Israeli Officials Experience American Jewry Up Close

An Israeli delegation of senior government advisers travels to the U.S. to see firsthand the challenges faced by Jewish communities there.

from The Jerusalem Post:

Diaspora: A window into US Jewry

It is not an uncommon sight to see busloads of American Jews who have come here to better understand Jewish identity and the Holy Land, sampling our cuisine and soaking up our culture. And while Israelis certainly flock to tour America, be it Las Vegas, Disney World or the famed “coast-to-coast,” it is rarer to find busloads of them arriving in America to better understand the American Jewish community.

One of those rare groups, a delegation of senior advisers to government ministers and parliamentary correspondents who spent more than a week in America trying to understand how the world’s largest Jewish community works, thinks and, yes, even eats, recently returned.

… The awakening, for many, came on their very first day in New York, sitting bleary-eyed through a battery of introductory lectures in the Joint Distribution Committee’s offices after an all-night flight. The day began – as every day of the trip would – with bagels and cream cheese, and then featured a long list of community lay leaders and organization heads, as well as a panel consisting of a Reform, a Conservative and an Orthodox rabbi. That panel, and especially the presence of a woman rabbi, caused some raised eyebrows among the haredi members of the delegation.

The real shock, however, was when the religious and lay leaders alike expressed their concern, anger and generally high emotions surrounding what the Americans termed the “Rotem law.” The Israelis initially had little idea what their hosts were talking about, until the speaker was asked to clarify – the uproar, he said, as if it was the only possible issue of tension between American Jews and their Israeli counterparts, was MK David Rotem’s conversion legislation.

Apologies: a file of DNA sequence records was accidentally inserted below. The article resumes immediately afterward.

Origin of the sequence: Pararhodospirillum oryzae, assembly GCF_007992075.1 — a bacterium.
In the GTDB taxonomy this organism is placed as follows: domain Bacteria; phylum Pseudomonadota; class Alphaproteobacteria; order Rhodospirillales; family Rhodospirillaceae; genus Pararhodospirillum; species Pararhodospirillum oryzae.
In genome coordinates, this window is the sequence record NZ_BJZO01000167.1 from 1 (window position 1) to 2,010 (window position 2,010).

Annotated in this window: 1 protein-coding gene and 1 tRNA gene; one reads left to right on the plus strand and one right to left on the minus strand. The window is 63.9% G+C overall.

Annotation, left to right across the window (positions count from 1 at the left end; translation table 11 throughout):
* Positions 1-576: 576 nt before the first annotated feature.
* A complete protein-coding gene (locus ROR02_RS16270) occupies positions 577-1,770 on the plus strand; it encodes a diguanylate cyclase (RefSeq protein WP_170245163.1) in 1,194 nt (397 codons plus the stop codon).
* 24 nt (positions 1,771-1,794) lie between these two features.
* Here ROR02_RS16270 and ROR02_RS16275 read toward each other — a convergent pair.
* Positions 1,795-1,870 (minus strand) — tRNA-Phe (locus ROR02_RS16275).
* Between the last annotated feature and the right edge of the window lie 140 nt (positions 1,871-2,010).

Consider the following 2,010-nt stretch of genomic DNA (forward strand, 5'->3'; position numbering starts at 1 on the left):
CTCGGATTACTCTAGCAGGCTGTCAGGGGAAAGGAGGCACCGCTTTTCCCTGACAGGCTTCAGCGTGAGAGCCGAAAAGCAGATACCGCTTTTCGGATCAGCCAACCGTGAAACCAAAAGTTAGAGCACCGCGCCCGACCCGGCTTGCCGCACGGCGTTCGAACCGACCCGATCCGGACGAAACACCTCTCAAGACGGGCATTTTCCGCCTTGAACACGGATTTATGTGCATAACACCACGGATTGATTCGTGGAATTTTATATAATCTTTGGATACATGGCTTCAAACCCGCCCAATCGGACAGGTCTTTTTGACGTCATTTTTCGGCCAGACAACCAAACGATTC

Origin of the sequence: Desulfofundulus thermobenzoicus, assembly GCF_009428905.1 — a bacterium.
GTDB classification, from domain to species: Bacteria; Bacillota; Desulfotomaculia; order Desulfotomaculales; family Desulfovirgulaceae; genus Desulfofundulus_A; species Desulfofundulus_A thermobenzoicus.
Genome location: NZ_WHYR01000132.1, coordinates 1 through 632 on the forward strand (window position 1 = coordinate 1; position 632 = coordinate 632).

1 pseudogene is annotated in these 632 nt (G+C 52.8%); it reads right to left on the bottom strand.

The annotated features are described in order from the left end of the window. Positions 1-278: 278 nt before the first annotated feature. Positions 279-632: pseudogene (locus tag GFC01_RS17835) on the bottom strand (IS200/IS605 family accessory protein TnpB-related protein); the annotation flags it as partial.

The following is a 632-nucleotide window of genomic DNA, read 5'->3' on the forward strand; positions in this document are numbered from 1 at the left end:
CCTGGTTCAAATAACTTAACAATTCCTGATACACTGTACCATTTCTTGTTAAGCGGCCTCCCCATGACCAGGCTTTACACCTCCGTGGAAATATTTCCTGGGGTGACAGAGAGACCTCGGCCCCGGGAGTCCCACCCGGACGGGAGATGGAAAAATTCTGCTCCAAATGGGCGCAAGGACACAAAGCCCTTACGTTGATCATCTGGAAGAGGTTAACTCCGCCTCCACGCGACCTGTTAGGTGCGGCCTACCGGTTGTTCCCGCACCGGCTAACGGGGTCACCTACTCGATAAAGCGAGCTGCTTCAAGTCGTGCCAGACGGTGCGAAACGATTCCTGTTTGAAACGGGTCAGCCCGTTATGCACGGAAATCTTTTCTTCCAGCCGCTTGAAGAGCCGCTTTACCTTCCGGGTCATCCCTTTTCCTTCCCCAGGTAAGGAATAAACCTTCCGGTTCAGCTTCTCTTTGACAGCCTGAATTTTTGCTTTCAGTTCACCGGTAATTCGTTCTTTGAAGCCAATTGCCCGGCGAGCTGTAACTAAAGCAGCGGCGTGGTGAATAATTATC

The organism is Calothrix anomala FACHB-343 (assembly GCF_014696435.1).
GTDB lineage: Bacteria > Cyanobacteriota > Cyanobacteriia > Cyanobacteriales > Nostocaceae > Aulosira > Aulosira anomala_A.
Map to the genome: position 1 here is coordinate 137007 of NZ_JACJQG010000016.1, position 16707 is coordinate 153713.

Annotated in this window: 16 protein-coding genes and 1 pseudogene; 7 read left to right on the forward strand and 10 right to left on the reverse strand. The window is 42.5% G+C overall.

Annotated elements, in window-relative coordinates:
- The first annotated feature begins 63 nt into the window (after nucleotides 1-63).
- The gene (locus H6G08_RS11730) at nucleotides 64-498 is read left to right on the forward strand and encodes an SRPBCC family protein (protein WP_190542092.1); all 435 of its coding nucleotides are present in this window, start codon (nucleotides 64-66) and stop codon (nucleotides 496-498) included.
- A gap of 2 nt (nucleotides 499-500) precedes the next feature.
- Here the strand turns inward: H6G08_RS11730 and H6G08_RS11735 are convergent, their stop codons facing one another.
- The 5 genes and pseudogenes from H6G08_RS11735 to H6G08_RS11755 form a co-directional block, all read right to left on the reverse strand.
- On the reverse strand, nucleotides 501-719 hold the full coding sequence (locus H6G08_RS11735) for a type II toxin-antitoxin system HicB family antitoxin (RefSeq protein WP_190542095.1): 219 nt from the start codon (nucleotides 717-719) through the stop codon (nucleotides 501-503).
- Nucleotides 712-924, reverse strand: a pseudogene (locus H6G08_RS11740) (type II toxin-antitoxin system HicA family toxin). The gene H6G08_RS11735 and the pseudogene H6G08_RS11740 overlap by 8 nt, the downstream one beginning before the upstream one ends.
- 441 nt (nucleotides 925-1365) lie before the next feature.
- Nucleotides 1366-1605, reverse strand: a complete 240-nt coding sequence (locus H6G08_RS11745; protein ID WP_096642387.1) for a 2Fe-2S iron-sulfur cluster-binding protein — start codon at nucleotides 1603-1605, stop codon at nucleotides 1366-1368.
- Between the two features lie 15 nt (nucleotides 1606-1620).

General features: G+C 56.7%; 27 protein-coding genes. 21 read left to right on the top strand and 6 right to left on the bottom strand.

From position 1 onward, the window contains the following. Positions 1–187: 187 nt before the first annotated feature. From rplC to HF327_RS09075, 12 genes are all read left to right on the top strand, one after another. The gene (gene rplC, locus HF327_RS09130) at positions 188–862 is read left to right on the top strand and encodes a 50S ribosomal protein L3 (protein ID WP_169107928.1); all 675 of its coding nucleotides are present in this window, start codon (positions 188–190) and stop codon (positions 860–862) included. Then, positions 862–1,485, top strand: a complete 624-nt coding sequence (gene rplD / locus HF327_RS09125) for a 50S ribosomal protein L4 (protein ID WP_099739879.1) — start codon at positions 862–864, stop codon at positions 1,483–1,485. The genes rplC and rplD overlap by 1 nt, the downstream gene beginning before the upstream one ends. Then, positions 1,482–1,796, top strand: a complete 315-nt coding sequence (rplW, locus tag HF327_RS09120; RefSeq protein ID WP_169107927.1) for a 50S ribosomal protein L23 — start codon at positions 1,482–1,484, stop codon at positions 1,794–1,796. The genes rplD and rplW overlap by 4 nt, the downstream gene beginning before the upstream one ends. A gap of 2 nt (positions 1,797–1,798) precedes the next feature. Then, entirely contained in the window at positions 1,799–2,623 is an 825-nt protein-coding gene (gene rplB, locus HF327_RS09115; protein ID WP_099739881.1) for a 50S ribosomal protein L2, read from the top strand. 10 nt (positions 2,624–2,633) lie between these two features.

Israel Beiteinu representatives were visibly uncomfortable as speaker after speaker complained that the legislation was destructive to Jewish unity and harmful to US-Israel relations. Other members of the delegation were simply confused as to why the bill – one of a number of controversial pieces of legislation that the coalition has attempted to side-step through advisory committees and cooling-off periods – was such a key issue. Even the Knesset correspondents who had covered the bill throughout its progress were taken aback by the ferocity of the criticism.

… In Baltimore, the delegation saw a Jewish community confronting poverty and unemployment, which surprised Israelis accustomed to seeing American Jews as potential donors.

They were impressed – particularly those who deal with social welfare issues through their ministries – by the private efforts of the Jewish Social Services Agency, where the question-and-answer session became highly technical regarding immediate responses to community members so poor they required emergency food baskets.